On the other hand, long-term users may develop a tolerance to THC’s effects. Studies suggest marijuana has a stronger effect on memory in occasional users than it does in heavy users.
Finally, certain genetic factors have been found to predict a person’s response to THC and how much it impairs their memory. So, the impact of marijuana on a user’s memory may be partly due to genes as well.
Problems With Studies
Most studies on long-term marijuana use and memory have been observational, so their results must be interpreted with caution.
People who smoke marijuana may share other traits, such as a predisposition to memory problems. This means it’s hard to say whether it’s the marijuana, or another trait causing the effect.
Marijuana users may also be more prone to using other drugs, like alcohol, ecstasy, or cocaine. This makes it hard to separate the effects of marijuana on memory from the effects of other substances.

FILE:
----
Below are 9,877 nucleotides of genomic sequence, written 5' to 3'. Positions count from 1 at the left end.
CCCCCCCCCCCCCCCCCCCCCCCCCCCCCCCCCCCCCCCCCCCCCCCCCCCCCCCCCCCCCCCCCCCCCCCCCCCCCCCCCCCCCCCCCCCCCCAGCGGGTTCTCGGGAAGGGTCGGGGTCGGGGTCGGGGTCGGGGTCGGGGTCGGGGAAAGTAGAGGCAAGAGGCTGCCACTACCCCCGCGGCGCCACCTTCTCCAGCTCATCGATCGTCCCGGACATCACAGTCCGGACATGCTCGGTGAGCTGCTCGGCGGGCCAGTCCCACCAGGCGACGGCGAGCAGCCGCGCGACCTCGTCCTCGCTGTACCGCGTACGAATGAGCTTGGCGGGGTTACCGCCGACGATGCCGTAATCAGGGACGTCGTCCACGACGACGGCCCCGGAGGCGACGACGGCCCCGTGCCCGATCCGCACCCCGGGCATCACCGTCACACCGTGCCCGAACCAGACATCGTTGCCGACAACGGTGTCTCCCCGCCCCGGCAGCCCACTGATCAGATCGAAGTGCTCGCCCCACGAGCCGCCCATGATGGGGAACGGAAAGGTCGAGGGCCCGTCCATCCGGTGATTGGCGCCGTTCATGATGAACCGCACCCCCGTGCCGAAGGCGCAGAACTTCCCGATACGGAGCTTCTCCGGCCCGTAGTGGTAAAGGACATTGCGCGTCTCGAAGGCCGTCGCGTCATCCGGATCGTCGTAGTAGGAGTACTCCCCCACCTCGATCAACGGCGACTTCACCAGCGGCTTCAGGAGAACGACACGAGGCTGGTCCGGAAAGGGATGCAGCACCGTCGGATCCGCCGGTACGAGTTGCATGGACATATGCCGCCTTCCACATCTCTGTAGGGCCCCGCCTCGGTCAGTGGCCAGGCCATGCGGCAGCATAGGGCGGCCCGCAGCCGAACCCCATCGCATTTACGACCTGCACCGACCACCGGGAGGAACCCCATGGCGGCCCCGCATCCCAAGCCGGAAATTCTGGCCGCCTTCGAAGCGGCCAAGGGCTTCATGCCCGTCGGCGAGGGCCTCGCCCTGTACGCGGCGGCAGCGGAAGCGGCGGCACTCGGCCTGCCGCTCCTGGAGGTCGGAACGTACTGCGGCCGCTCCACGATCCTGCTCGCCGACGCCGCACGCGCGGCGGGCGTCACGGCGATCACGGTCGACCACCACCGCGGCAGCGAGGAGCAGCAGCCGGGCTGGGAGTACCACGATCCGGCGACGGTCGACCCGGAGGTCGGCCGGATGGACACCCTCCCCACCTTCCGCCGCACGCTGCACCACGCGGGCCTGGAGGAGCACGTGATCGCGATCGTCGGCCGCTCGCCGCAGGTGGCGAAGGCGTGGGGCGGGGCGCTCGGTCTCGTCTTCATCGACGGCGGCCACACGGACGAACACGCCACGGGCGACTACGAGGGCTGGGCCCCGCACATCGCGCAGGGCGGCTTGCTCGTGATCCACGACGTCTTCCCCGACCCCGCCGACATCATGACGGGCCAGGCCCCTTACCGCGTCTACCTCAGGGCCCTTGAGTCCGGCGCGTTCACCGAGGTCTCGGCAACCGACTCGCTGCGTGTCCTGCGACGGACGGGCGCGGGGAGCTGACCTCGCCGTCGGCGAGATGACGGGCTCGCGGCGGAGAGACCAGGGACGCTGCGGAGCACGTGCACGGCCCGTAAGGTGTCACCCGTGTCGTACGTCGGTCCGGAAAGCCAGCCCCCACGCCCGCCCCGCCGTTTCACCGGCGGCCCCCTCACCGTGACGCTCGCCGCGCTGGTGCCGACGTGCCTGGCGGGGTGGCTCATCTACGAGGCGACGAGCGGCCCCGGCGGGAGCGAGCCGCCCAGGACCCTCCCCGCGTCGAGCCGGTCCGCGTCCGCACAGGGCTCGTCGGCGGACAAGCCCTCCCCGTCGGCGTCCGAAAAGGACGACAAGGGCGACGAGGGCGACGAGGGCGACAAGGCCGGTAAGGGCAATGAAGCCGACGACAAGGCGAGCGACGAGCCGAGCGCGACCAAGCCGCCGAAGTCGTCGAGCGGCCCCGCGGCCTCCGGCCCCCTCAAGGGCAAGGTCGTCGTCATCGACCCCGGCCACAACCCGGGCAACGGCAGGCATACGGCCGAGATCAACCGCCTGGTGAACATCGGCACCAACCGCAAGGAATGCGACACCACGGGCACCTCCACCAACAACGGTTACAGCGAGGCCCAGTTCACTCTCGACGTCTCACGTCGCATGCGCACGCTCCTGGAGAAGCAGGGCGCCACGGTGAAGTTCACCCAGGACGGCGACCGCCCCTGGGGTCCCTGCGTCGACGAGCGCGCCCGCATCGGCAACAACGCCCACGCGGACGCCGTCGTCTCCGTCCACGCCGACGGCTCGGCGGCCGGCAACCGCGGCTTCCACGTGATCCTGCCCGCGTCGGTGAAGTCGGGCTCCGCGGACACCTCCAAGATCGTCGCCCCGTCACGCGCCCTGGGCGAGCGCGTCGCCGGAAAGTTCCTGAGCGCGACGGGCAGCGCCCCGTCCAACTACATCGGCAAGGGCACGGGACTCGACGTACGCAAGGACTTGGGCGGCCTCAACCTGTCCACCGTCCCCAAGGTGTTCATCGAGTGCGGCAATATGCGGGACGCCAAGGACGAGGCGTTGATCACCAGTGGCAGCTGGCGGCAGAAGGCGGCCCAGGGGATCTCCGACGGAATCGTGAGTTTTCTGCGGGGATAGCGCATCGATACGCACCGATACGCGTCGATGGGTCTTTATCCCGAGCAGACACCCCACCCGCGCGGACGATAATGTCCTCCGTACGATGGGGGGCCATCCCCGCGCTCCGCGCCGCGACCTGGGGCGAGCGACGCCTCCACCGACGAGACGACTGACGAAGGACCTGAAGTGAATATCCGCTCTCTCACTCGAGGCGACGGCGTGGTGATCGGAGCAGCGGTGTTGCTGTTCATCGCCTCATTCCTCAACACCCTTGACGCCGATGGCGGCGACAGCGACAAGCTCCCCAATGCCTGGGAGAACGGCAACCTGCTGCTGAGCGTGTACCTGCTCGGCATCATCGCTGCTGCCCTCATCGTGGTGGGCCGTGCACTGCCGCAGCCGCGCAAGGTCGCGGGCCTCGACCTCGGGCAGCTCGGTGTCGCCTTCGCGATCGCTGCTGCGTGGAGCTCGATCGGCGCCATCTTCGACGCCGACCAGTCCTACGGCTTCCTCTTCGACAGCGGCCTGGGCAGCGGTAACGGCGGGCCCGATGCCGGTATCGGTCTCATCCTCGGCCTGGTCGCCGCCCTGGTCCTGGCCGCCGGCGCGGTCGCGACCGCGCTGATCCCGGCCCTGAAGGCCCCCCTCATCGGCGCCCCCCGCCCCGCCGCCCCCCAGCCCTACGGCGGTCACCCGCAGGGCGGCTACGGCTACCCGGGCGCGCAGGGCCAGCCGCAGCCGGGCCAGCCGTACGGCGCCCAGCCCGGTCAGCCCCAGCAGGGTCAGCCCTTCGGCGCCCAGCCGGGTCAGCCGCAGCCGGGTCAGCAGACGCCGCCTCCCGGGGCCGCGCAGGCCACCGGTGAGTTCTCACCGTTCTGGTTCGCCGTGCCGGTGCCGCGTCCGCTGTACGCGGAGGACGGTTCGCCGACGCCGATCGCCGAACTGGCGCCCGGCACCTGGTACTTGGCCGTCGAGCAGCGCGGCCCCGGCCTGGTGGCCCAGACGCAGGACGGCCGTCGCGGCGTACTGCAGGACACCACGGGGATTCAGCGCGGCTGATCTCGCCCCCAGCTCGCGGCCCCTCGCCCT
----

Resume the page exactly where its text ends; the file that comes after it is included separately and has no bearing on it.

Finally, in some studies, marijuana users were given memory tests after being abstinent for only 12-24 hours. As anyone who’s experienced a pot “hangover” will know, there may be lingering effects in this timeframe.
Occasional users show temporary impairments in short-term memory and in long-term memory formation, but this effect goes away after the high wears off.
Frequent users show memory impairments even after they’ve been sober for a day, and sometimes longer.
Some studies suggest these effects could be permanent, but others show that users regain their memory after quitting marijuana.
To sum it up: you may have trouble doing mental math or following a conversation while high, and you may not store all the details of your experience.
But marijuana won’t make you forget anything you already know, and the jury is still out on whether the effects on memory are actually permanent.